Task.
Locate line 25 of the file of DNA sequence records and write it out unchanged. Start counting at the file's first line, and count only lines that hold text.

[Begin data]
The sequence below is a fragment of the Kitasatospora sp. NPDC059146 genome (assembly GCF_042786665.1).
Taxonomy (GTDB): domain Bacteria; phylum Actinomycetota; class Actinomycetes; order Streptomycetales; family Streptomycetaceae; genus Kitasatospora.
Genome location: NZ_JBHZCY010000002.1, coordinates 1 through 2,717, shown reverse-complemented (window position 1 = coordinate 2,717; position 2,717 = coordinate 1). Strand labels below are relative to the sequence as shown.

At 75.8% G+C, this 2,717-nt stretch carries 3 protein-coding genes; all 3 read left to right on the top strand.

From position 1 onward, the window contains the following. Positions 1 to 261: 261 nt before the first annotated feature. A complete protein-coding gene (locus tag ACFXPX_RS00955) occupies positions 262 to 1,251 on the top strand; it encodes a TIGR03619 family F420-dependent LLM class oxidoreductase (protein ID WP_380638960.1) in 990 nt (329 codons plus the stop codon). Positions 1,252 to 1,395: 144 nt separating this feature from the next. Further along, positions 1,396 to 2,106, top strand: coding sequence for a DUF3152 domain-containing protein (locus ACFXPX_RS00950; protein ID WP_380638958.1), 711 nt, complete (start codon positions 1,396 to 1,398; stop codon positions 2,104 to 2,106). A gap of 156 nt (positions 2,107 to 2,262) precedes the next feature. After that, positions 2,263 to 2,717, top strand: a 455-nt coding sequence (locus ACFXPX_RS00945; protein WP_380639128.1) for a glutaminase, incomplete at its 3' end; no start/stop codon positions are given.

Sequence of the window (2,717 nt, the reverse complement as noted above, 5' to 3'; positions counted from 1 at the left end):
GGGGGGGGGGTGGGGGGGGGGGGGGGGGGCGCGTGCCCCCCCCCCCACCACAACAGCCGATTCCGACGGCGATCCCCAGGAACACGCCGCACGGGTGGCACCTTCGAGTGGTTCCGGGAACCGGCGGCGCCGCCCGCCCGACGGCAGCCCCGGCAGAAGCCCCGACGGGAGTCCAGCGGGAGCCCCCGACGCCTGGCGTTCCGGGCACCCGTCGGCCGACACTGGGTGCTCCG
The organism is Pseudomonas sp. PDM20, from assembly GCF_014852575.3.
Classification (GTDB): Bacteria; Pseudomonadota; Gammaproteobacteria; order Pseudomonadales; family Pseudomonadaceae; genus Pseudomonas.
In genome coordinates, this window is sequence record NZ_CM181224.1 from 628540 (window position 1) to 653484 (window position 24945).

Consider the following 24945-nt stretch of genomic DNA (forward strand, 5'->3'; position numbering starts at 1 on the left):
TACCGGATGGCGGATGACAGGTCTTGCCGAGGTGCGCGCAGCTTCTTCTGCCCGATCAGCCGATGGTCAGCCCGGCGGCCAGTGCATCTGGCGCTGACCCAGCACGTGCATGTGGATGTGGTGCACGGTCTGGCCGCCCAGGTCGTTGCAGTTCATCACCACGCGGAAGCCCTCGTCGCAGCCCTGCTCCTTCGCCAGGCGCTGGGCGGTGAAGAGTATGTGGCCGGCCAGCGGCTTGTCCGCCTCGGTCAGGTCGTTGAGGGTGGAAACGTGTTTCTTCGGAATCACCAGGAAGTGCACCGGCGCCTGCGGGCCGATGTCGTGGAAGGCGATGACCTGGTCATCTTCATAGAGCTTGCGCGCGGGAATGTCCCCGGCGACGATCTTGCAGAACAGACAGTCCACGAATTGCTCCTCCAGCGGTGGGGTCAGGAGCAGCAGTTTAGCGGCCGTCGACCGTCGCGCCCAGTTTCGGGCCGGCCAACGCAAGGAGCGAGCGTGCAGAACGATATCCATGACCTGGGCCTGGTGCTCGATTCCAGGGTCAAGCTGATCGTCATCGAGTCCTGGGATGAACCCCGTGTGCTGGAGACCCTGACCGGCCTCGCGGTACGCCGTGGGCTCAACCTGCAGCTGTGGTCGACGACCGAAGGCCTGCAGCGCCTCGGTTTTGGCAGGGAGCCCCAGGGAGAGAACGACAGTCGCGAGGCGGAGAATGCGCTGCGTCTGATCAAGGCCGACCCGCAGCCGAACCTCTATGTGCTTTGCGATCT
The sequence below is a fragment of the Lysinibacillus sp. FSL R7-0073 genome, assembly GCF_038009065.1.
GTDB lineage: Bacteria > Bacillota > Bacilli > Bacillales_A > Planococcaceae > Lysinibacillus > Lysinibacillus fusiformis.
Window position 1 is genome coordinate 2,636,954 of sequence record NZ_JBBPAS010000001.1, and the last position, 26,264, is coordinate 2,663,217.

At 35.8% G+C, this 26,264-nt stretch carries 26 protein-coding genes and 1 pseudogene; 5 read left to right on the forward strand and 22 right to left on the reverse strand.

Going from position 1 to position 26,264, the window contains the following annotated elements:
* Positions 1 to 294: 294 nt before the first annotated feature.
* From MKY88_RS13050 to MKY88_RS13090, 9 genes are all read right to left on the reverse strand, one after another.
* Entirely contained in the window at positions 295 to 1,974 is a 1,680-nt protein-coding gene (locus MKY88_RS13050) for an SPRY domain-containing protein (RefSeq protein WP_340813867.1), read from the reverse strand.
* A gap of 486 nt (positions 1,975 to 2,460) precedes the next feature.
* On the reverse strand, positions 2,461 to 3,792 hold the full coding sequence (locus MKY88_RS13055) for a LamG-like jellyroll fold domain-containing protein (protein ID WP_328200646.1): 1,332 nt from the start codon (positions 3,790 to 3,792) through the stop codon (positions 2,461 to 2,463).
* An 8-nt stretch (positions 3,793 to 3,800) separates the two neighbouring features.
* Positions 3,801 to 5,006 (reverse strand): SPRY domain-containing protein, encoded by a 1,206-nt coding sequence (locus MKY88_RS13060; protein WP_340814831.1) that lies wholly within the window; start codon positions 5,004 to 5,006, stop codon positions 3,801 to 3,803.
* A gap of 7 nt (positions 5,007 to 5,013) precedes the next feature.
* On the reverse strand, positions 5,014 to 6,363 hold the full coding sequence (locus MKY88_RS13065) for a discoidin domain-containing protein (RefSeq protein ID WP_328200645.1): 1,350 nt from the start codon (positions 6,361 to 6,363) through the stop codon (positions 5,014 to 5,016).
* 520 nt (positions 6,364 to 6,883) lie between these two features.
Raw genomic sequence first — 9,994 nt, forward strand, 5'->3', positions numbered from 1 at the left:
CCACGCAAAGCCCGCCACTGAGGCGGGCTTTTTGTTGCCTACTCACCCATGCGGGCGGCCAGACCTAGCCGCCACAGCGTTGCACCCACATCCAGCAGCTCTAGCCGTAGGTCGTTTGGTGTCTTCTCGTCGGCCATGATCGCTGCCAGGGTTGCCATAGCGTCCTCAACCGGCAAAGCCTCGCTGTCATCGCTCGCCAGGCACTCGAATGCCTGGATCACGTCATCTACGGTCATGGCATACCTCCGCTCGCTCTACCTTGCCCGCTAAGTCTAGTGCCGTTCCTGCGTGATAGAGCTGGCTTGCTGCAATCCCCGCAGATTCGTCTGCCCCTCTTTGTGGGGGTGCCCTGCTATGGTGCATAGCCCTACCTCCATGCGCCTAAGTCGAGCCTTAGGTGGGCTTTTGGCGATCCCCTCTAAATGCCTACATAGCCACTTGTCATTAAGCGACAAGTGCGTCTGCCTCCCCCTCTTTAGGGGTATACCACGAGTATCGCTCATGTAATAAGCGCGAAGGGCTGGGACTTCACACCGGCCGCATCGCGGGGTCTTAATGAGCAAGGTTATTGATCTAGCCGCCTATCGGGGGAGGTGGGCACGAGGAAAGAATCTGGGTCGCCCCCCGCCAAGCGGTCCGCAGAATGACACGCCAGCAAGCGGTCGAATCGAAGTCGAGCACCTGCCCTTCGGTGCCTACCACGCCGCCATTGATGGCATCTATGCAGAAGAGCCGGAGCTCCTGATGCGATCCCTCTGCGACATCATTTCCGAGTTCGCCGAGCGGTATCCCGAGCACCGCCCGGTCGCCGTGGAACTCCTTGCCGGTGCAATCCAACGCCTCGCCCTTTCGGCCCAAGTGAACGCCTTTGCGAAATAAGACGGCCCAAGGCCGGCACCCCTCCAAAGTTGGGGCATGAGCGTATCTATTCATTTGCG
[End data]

* A gap of 7 nt (positions 5,007 to 5,013) precedes the next feature.